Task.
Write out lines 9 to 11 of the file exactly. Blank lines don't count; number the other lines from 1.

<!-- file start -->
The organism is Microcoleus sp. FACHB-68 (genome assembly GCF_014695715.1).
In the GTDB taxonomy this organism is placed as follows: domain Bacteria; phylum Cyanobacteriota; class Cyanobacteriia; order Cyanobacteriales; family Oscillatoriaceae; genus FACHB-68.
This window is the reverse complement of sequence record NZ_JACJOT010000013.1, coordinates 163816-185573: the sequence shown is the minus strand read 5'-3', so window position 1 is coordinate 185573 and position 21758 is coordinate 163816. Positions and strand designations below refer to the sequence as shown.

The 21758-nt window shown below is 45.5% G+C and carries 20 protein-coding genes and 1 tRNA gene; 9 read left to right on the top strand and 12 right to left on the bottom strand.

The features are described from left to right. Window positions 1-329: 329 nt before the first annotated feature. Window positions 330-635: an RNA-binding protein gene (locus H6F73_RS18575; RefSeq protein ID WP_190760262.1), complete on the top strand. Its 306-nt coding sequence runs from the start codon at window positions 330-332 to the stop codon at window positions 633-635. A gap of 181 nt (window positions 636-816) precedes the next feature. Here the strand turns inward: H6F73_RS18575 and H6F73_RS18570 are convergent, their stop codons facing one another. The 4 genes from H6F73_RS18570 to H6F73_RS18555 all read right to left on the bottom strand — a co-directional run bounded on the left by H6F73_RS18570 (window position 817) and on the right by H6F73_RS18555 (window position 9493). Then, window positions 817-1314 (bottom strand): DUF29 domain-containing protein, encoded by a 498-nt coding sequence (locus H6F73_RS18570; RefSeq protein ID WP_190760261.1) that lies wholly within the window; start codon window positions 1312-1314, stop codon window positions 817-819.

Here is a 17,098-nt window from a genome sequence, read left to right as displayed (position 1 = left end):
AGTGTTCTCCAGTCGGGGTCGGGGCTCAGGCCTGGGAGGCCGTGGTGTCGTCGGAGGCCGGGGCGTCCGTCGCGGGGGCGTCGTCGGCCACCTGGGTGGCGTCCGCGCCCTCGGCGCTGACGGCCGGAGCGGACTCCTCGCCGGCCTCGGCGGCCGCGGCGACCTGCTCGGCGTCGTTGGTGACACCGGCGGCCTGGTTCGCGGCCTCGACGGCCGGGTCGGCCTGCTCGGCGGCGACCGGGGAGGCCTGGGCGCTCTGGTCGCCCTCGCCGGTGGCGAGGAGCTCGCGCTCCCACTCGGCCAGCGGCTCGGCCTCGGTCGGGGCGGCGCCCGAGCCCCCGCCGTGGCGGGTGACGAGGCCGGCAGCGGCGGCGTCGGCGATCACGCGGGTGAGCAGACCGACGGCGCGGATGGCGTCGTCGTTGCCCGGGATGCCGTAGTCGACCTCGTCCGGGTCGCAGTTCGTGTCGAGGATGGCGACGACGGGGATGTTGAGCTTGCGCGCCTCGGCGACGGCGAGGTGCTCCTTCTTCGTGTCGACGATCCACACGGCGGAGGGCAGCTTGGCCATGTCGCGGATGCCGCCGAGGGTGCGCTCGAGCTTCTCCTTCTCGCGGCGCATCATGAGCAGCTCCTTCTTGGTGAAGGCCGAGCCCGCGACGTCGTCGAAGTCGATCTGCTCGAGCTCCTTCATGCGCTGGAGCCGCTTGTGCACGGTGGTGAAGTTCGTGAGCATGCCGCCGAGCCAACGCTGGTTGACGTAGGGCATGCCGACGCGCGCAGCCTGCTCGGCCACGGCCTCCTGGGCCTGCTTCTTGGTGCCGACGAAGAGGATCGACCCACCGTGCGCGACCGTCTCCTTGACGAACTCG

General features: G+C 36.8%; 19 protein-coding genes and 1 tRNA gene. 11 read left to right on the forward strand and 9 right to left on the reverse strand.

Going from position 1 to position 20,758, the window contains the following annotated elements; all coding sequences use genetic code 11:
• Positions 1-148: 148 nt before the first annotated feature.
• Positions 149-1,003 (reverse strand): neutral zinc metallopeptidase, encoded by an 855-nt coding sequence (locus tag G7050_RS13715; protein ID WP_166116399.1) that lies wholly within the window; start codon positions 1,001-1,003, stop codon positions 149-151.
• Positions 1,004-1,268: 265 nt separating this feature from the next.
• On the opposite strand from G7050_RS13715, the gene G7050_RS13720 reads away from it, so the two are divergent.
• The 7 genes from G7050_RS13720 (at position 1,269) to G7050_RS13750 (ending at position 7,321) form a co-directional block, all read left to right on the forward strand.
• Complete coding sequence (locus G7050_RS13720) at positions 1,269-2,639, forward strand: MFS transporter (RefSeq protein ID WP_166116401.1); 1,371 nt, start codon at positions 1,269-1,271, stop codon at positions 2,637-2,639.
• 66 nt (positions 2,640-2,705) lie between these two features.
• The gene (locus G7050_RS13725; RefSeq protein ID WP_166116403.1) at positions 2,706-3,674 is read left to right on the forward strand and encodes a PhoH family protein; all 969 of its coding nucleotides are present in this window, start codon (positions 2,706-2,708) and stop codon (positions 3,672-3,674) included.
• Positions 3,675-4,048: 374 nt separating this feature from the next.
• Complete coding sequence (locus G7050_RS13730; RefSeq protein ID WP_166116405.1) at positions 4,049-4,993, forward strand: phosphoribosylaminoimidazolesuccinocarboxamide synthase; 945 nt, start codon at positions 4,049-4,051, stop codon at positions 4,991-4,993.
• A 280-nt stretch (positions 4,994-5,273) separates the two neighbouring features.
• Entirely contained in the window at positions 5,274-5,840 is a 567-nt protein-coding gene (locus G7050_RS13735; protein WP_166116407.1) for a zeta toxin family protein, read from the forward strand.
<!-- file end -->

Going from position 1 to position 20,758, the window contains the following annotated elements; all coding sequences use genetic code 11:
• Positions 1-148: 148 nt before the first annotated feature.
• Positions 149-1,003 (reverse strand): neutral zinc metallopeptidase, encoded by an 855-nt coding sequence (locus tag G7050_RS13715; protein ID WP_166116399.1) that lies wholly within the window; start codon positions 1,001-1,003, stop codon positions 149-151.